Ovarian cysts are typically noted after clinical screening, or as a result of exam for a suspected pelvic mass, or an incidental finding in investigations done for other reasons.
Most ovarian masses manifest with few or mild nonspecific symptoms.
Ovarian masses in women of reproductive age are mostly benign but the risk of malignancy increases with age.
Ovarian cysts in the prepubertal patients especially after the first week of life are abnormal and likely to be neoplastic. In adolescent patients, majority of ovarian masses are functional cysts.

Ovarian%20mass Diagnosis


  • Ovarian cysts are typically noted after clinical screening, or as a result of exam for a suspected pelvic mass,or an incidental finding in investigations done for other reasons
  • Management of ovarian cysts depends on age, hormonal status and sonographic features
    • The physician’s role in the approach to ovarian masses is largely to exclude cancer



Significant Pain

  • Rapid onset of acute pain may occur with adnexal torsion which must be treated surgically
  • Cyst rupture can result in a small amount of intraperitoneal bleeding or hemorrhage which can manifest as generalized abdominal pain or sudden, unilateral, sharp pelvic pain
  • If there are findings suggestive of hemoperitoneum, surgical intervention by laparoscopy or laparotomy is required

Clinical and Sonographic Features Suggestive of Malignancy

  • Transabdominal and transvaginal ultrasounds are the primary imaging modality to evaluate adnexal masses
  • Transabdominal ultrasound provides overall assessment of organ size and anatomy while transvaginal ultrasound has higher image resolution and gives more detailed characterization of pelvic structures and masses
  • Malignant masses are irregular, have thick wall or septations, have solid components (eg mural nodules) or at least 4 papillary structures, with increased vascularity and increased pelvic fluid

The following require surgical exploration:

  • Ovarian masses that are persistent, bilateral, solid, fixed, irregular and associated with ascites, cul-de-sac nodules and rapid rate of growth
  • Large cysts (>8 cm) and those with multiloculations, septae, papillae and increased blood flow


  • Ovarian cysts in postmenopausal women should be assessed using transvaginal sonography and CA-125
    • CA-125 together with ultrasound findings and menopausal status may be used to determine ovarian cancer risk through the Risk of Malignancy Index (RMI)
    • RMI of 25-200 is moderate risk while RMI of >200 warrants a gynecologic oncology referral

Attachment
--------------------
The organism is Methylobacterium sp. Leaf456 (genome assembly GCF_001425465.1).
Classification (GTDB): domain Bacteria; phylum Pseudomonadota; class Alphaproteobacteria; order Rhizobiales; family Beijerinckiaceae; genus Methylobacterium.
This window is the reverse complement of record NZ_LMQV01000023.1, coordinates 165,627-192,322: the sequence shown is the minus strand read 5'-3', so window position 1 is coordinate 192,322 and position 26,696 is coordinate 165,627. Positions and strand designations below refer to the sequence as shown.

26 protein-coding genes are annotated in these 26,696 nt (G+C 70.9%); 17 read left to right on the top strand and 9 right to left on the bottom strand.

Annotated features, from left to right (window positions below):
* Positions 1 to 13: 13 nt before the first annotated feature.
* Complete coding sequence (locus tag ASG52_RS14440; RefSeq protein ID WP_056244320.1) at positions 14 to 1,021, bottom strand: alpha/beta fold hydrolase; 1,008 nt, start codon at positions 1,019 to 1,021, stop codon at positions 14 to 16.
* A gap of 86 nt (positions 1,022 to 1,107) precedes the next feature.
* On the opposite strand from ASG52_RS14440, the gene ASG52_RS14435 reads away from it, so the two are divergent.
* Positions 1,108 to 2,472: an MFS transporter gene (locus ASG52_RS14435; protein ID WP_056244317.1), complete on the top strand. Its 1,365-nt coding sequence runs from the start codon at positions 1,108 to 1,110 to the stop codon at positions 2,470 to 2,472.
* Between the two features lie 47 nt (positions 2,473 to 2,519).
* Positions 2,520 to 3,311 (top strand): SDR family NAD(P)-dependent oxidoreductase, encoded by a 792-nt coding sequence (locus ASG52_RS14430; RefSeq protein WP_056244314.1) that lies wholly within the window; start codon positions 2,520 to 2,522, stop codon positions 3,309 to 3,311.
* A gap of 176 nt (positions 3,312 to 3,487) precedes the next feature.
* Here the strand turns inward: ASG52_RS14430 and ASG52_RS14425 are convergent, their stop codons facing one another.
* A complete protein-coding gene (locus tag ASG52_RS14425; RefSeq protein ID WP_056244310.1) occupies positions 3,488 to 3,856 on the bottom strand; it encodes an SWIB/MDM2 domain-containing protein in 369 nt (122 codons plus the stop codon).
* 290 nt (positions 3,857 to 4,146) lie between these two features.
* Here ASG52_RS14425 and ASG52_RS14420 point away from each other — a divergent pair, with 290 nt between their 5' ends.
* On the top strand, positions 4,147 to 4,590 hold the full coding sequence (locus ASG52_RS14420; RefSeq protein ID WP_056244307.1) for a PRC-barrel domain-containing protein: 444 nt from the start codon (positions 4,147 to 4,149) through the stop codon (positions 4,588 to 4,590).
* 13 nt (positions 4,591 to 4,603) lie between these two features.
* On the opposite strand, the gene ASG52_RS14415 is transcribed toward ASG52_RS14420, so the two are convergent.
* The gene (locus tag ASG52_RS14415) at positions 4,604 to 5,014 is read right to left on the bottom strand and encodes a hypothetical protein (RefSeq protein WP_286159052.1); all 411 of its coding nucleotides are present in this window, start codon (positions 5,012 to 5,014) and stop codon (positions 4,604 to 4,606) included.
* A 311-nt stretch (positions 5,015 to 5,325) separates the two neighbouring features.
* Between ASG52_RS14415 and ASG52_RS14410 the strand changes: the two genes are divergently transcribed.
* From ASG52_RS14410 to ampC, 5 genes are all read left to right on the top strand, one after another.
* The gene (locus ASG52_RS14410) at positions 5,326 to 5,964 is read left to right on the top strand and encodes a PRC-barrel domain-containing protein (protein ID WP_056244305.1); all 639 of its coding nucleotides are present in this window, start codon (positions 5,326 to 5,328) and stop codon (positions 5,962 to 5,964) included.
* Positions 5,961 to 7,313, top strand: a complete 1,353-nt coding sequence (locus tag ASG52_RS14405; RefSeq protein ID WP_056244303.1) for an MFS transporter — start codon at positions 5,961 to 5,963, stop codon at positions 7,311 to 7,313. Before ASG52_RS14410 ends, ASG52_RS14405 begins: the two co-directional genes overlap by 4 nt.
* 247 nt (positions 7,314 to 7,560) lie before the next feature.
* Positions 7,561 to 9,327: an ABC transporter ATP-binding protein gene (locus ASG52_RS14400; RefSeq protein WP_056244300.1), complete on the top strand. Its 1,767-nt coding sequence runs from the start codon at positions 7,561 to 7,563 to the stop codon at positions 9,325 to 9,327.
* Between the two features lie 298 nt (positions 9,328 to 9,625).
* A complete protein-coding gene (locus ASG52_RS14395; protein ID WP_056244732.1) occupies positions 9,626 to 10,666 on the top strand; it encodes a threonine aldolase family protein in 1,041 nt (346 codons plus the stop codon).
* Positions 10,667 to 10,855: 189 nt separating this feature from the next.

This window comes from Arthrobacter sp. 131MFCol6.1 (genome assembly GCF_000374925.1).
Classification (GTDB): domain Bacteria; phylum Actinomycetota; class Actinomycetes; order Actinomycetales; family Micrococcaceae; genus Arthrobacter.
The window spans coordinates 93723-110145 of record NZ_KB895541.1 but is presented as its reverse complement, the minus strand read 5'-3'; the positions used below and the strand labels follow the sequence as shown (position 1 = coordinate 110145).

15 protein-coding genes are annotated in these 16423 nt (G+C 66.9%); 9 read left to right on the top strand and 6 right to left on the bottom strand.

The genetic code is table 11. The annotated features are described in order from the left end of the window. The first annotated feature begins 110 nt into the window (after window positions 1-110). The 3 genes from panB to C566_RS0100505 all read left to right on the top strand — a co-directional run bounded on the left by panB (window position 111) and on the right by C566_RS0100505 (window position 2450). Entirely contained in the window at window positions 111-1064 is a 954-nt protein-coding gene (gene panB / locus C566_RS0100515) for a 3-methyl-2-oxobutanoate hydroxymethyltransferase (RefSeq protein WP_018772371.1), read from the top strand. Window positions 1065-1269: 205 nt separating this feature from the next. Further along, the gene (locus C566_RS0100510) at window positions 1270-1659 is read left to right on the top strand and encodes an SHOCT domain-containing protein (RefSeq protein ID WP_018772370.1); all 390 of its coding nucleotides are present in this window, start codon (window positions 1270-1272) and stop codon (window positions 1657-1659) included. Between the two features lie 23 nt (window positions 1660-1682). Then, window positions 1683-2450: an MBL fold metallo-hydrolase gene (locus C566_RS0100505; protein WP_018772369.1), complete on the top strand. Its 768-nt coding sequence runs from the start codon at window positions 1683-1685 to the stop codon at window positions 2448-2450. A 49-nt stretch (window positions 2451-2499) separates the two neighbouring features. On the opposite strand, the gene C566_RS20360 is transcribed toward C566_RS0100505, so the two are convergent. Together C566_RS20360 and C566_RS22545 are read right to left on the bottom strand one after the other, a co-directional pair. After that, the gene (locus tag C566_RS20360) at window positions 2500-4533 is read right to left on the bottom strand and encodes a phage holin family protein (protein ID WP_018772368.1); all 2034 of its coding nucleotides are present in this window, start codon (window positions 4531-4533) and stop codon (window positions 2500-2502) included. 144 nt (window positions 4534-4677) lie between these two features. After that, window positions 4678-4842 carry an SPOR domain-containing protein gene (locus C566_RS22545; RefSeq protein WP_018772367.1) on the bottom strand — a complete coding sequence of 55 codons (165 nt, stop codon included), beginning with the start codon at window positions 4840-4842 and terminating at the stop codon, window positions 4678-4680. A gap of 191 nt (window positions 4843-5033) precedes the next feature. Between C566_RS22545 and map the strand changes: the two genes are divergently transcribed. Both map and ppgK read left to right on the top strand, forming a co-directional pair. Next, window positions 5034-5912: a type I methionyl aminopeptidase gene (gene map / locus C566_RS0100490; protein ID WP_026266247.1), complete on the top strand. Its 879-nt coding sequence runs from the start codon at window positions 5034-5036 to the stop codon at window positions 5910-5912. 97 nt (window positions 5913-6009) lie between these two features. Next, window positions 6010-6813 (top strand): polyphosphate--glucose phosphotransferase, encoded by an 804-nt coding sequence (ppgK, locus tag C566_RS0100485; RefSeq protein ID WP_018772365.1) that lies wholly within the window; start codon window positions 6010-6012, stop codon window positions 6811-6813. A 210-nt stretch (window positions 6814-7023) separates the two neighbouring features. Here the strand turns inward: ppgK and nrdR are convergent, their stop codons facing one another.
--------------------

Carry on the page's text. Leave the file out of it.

• A CT scan of the abdomen and pelvis should be done in patients with RMI >200   
    • An alternative to RMI is the International Ovarian Tumor Analysis (IOTA) which has comparable specificity and sensitivity
  • The incidence of ovarian cancer increases with age and is mostly a disease of postmenopausal women

Ultrasound (US)

  • The ovaries become smaller after menopause
    • A postmenopausal ovary that is 2x the size of the contralateral one is suspicious
  • A transabdominal ultrasound may be used if the ovarian cyst is large or outside the field of view of a transvaginal ultrasound

Serum CA-125 Measurement

  • An antigenic determinant found in both benign and malignant lesions
  • Measurement of CA-125 is most useful in risk stratification of postmenopausal women with suspicious pelvic mass observed by US
    • In these patients, a CA-125 level >65 U/mL has a positive predictive value of 97%
    • Levels below 35 U/mL are associated with benign conditions; however, sensitivity and specificity vary
    • However, negative serum CA-125 result also does not rule out ovarian cancer
    • Up to 50% of early-stage ovarian cancer and 20-25% of late-stage cancers are found to have normal CA-125
  • CA-125 is raised in 80% of patients with serous cystadenocarcinoma of the ovary but is raised in only half the patients with stage I disease
  • Serum CA-125 is not recommended as routine screening for ovarian cancer in healthy premenopausal women
    • Elevated CA-125 levels have been observed in pregnancy, endometriosis, fibroids, adenomyosis, cystic teratoma and acute or chronic salpingitis
    • May be measured in premenopausal women if ultrasound findings are suspicious for malignancy
  • Most important use of serum CA-125 is assessing the effectiveness of surgery and other therapies given to the patient; it also allows monitoring for recurrence of ovarian cancer in histologically known cases
  • Other tumor markers include CA-15.3 and CA-19.9


  • In addition to history, pelvic exam, ultrasound and serum CA-125, other tumor markers eg alpha fetoprotein, β−human chorionic gonadotropin and carcinoembryogenic antigen are determined preoperatively
    • Women <40 years should check their lactate dehydrogenase (LDH), alpha fetoprotein, and human chorionic gonadotropin levels for potential germ cell tumors
  • If any result points to malignancy, abdominal and pelvic computed tomography (CT) are requested
  • In patients with CT scan finding showing malignancy, staging laparotomy or chemotherapy is indicated
  • In patients with negative CT scan finding, laparoscopy is planned and consent for possible laparotomy is obtained


  • Patients with multilocular, bilateral cysts >3-5 cm, who are symptomatic, have elevated CA-125, and have suspicious or persistent non-simple cyst on US should be investigated further with surgery
    • Elevated CA-125: >200 U/mL in premenopausal women or >35 U/mL in postmenopausal women

Surgery may be considered if the patient has a strong family history of ovarian, breast, endometrial or colon cancer or if the mass appears to be enlarging


  • Cyst rupture
  • Torsion
  • Consider ovarian cyst rupture, torsion, or hemorrhage in postmenopausal women with acute abdominal pain
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